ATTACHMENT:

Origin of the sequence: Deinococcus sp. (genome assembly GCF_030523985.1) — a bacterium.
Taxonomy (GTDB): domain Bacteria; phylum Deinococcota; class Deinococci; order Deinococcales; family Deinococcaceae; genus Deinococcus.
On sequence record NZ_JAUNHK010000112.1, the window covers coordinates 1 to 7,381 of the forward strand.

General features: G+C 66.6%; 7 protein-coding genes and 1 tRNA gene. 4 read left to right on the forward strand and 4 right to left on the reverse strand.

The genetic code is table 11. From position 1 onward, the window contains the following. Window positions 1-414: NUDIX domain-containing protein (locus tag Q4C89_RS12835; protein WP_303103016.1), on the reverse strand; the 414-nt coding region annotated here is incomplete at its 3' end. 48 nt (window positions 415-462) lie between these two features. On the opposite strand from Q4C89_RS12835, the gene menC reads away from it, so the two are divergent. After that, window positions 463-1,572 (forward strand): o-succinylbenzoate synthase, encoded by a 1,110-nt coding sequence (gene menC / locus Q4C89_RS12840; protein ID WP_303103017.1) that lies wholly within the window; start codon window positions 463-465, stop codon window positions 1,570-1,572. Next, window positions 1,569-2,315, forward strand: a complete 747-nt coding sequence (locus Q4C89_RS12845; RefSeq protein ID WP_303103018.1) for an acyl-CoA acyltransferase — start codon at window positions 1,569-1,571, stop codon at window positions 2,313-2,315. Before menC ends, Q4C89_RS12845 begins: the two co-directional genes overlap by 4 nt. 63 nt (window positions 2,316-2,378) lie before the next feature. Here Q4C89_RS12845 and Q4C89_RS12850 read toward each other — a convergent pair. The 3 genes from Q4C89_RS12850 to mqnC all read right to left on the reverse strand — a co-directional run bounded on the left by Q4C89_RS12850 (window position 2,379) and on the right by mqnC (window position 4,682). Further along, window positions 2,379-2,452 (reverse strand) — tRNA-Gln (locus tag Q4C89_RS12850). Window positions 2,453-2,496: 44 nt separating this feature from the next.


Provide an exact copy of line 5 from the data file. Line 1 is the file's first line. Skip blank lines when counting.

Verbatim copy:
The genetic code is table 11. From position 1 onward, the window contains the following. Window positions 1-414: NUDIX domain-containing protein (locus tag Q4C89_RS12835; protein WP_303103016.1), on the reverse strand; the 414-nt coding region annotated here is incomplete at its 3' end. 48 nt (window positions 415-462) lie between these two features. On the opposite strand from Q4C89_RS12835, the gene menC reads away from it, so the two are divergent. After that, window positions 463-1,572 (forward strand): o-succinylbenzoate synthase, encoded by a 1,110-nt coding sequence (gene menC / locus Q4C89_RS12840; protein ID WP_303103017.1) that lies wholly within the window; start codon window positions 463-465, stop codon window positions 1,570-1,572. Next, window positions 1,569-2,315, forward strand: a complete 747-nt coding sequence (locus Q4C89_RS12845; RefSeq protein ID WP_303103018.1) for an acyl-CoA acyltransferase — start codon at window positions 1,569-1,571, stop codon at window positions 2,313-2,315. Before menC ends, Q4C89_RS12845 begins: the two co-directional genes overlap by 4 nt. 63 nt (window positions 2,316-2,378) lie before the next feature. Here Q4C89_RS12845 and Q4C89_RS12850 read toward each other — a convergent pair. The 3 genes from Q4C89_RS12850 to mqnC all read right to left on the reverse strand — a co-directional run bounded on the left by Q4C89_RS12850 (window position 2,379) and on the right by mqnC (window position 4,682). Further along, window positions 2,379-2,452 (reverse strand) — tRNA-Gln (locus tag Q4C89_RS12850). Window positions 2,453-2,496: 44 nt separating this feature from the next.